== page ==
5 reasons to teach a dog to sit on a mat

Sometimes, referred to as “stationing”, training a dog to stay on a mat, bed or platform makes for a relaxed household.

Here are five reasons to train a dog to relax on their bed.

1. Out of mischief

For young dogs or new dogs in your household, teaching the dog to stay on their mat or bed, prevents any unwanted behaviour like stealing laundry, chewing shoes, eating the cat’s food or counter surfing.

Teaching dogs to settle on their bed while the family is eating is incompatible with the dog begging at the table. Likewise, when the family is relaxing, the dog can be trained to relax on their bed and not jump on the furniture or pester you to play with them.

2. Polite door manners

It is a lot more relaxing to greet visitors to your home or deal with deliveries if your dog is on their mat. Sitting on a mat is incompatible with jumping on guests or charging the door when you receive a delivery.

Once your guests are settled and the doors are secured you can release your dog to greet them or simply reward the dog for staying on their bed.

It is not just doors in your house where you can use your dog’s bed cue. Consider using it as a safety protocol when loading the dog in and out of the car. When the dog gets out of the car, ask them to sit on their mat while you unload your gear. When you return, ask the dog to sit on their mat while you reload the dog and your gear. A dog sitting on their mat ensures the dog is safe in car parks and roads.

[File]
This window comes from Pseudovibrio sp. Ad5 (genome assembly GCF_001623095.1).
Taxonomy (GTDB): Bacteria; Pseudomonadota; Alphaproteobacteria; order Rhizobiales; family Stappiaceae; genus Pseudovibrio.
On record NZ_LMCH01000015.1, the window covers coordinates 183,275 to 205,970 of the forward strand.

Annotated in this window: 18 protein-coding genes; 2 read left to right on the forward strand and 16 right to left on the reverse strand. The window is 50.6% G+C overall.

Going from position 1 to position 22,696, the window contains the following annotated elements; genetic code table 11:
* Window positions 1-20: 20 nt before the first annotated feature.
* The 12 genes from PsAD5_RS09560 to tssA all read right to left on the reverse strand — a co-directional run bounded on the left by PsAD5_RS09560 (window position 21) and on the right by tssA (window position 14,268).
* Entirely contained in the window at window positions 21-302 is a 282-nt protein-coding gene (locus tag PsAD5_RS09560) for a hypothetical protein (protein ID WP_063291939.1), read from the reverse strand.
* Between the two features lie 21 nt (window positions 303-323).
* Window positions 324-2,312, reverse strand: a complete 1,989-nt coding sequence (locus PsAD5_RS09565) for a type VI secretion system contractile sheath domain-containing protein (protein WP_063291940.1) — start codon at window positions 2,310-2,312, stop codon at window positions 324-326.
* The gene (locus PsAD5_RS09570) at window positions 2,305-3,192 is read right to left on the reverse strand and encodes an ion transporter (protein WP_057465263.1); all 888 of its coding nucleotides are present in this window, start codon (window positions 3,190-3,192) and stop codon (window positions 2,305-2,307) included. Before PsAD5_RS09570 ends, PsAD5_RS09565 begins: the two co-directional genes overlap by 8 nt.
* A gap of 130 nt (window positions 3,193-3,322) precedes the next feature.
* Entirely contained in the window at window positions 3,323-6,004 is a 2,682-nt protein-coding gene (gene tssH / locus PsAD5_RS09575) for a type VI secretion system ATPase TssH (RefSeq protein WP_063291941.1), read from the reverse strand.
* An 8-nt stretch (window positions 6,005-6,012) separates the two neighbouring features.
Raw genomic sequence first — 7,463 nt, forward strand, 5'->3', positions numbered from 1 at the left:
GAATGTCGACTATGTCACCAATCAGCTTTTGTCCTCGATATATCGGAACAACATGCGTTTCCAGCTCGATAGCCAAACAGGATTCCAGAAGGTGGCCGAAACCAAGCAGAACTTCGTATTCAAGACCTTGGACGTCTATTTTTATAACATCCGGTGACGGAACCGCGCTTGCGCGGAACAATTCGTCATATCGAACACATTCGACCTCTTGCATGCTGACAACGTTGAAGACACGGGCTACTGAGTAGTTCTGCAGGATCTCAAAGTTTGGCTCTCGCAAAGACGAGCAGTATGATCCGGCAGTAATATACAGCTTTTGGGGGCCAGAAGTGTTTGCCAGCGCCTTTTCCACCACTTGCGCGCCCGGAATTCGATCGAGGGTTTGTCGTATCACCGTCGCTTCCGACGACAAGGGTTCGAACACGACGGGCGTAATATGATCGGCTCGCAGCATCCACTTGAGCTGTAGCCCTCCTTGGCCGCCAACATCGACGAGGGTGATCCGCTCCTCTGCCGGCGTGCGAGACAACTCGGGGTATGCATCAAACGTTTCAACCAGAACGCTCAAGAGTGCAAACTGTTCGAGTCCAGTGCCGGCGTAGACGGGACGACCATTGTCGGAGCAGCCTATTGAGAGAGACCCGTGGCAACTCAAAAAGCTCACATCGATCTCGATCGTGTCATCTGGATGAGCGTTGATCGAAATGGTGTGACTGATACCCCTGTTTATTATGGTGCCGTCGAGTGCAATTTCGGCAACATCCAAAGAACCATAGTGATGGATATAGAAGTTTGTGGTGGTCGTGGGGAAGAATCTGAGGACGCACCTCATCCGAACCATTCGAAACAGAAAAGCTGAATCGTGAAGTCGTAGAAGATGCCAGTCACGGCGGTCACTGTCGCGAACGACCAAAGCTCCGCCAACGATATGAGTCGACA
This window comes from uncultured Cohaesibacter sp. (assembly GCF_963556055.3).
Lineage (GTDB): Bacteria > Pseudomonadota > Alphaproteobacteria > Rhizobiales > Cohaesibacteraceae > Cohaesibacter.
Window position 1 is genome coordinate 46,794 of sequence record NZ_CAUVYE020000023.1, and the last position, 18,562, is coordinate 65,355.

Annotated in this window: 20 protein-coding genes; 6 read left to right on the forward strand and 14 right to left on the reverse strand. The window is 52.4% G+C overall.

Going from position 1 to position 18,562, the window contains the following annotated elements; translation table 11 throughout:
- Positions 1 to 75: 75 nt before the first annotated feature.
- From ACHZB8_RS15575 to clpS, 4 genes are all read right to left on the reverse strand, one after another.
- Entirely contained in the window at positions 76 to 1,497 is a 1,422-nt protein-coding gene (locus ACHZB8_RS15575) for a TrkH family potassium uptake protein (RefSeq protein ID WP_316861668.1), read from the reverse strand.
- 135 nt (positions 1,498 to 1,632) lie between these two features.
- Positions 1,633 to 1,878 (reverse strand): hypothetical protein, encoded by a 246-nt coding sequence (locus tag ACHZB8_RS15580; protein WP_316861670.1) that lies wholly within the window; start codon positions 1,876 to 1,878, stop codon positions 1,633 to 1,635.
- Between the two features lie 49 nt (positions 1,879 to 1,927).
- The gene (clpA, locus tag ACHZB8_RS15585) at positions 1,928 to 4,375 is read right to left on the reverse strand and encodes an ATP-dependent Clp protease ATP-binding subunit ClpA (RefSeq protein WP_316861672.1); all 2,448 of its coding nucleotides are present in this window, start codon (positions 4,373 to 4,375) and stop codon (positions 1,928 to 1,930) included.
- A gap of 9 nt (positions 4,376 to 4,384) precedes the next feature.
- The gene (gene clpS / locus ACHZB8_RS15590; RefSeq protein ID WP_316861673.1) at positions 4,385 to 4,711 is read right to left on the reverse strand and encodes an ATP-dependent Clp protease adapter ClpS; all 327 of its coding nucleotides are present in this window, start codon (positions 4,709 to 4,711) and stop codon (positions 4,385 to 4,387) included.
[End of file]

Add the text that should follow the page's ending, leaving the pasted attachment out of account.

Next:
3. Take your dog anywhere

Dogs that have been well trained to settle on their bed, know “what their job is” when they see the mat. With careful training, you can confidently take your dog and their bed when visiting family and friends or visiting the local coffee shop.

Just a note: If your dog is relaxing on their bed, ensure that other dogs or people don’t approach them. If you want your dog to say “hi” to other dogs or people, then release them from the mat to go “say hi”.

4. Barking and chasing

Sitting on a mat is an incompatible behaviour with barking and chasing the postman, garbage truck or the mower. Use these sounds as triggers for the dog to hop on their mat and receive a delicious reward.

5. Multi dog households

If you live with more than one dog, training dogs to go to a mat or bed is a great way of preventing incidents between the dogs. You may consider using stations to invite dogs through doorways individually, for feeding, or taking their turn for training, grooming or cuddles.

With multiple dogs it is important also to protect each dog when they are on their bed. The bed should be a “safe” space where the other dogs (or cats) are not allowed to annoy them. Implementing this philosophy is particularly useful when introducing a puppy to older dogs in the household. It ensures that everyone has a safe space to relax without fear of being disturbed.

These are just a few great reasons to teach your dog to settle on a mat. Mat training is covered in Teamwork Dog’s Puppy 2 and Foundation courses. It is also used in the Reliability and Stability classes to teach more advanced skills.

For more information about our courses please see Our Courses

Happy training!

Image by evag from Pixabay

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